One family’s mega-reunion was centered on the yahrtzeit of a great-grandmother. The chief part of the program was multiple siyumim of mishnayos made l’iluy neshamsa. This affair had a more serious tone, and no children were invited. In contrast, the Reisz and Stein affairs included children’s entertainment — pizza, popcorn, cotton candy, and a clown show.
There’s no limit to how many generations back a reunion organizer can go in order to send out his invitations — the further back, the more invitees and attendees. The size of the family reunion doesn’t seem to tarnish the warm feelings it engenders. The Schwimmer reunion was attended by 100 to 150 people, the Stein’s by 500 and the Felsenstein’s by 650, yet the participants all felt the same warmth at the event.
To encourage distant cousins to get to know each other, the Felsenstein organizers assigned table number based on age. Other reunions were laissez-faire, sit with whom you like, speak to whom you like, and meet new cousins — or don’t.
“It brought us one step closer,” remarked Moishe, a fourth generation attendee at the Stein family reunion. “Even if we didn’t get to know all the cousins, it did forge a bond.”
Blima, who flew from Israel to America to attend her family’s get-together, feels the same. “The event was an amazing experience — one room with so many people who were all related to me.”
At one family reunion, some men started singing a tune, “Nah, nah, nah, nah …” The hall hushed immediately. Everyone there — regardless of affiliation or age — recognized the tune, but from where? “It’s Zeidy’s niggun!” someone finally said, identifying the melody that had made its way down the generations into all branches of the family tree. The hall was charged with emotion as the hundreds of attendees were stirred by the emotions the tune evoked.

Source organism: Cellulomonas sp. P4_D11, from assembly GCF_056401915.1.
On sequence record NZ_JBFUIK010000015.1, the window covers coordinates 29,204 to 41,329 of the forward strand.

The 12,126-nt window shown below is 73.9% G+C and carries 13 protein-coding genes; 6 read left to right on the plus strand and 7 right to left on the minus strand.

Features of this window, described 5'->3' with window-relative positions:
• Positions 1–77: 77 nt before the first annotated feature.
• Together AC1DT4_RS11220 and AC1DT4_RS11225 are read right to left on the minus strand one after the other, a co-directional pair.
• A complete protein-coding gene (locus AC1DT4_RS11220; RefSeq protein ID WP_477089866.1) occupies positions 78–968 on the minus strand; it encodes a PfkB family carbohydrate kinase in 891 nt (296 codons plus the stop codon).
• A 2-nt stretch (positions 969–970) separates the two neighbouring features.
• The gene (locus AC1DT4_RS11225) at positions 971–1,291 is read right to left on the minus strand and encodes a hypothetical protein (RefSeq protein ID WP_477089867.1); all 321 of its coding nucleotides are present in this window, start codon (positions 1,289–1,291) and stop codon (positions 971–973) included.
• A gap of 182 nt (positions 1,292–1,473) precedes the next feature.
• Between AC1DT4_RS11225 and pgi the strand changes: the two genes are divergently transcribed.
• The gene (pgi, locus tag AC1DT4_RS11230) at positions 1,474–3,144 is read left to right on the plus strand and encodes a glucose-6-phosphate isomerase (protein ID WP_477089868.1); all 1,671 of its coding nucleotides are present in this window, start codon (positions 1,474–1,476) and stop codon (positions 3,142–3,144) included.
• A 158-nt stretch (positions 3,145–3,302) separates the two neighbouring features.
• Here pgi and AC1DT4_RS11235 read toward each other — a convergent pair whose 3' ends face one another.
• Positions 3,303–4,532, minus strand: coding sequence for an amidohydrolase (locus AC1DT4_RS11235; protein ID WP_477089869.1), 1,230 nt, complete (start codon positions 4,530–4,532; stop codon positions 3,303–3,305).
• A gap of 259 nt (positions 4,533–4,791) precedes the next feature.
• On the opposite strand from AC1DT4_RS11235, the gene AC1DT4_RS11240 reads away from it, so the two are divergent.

Pinky Stein, the keynote speaker at the Stein reunion, spoke movingly about how their family event served as a victorious rejoinder to Hitler and his Nazi henchman. The hundreds of attendees were all descendants of Pinchas and Hinda Stein, who were killed in Auschwitz along with their parents.
He told the story about the Ponevezher Rav’s visit to the Arch of Titus in Rome. Gazing at the triumphant relief depicting the spoils of Jerusalem etched into its southern panel, the Rav called out in Yiddish, “Titus, Titus. Do you see me? I’m still here. Tell me, where are you today?”
Facing a crowd of 500 family members, Mr. Stein posed a similar question: “Hitler, Hitler. Do you see us? We’re still here. Where are you today?”
It’s our fervent wish that of all the mega reunions, the biggest is the most imminent — Location: Eretz Yisrael. Time: Soon, very soon… “Sparkplug”: Mashiach.
THE WHO, WHAT, WHEN, AND HOW
Tips from reunion organizers on putting together a family fête for 100, 500, or more: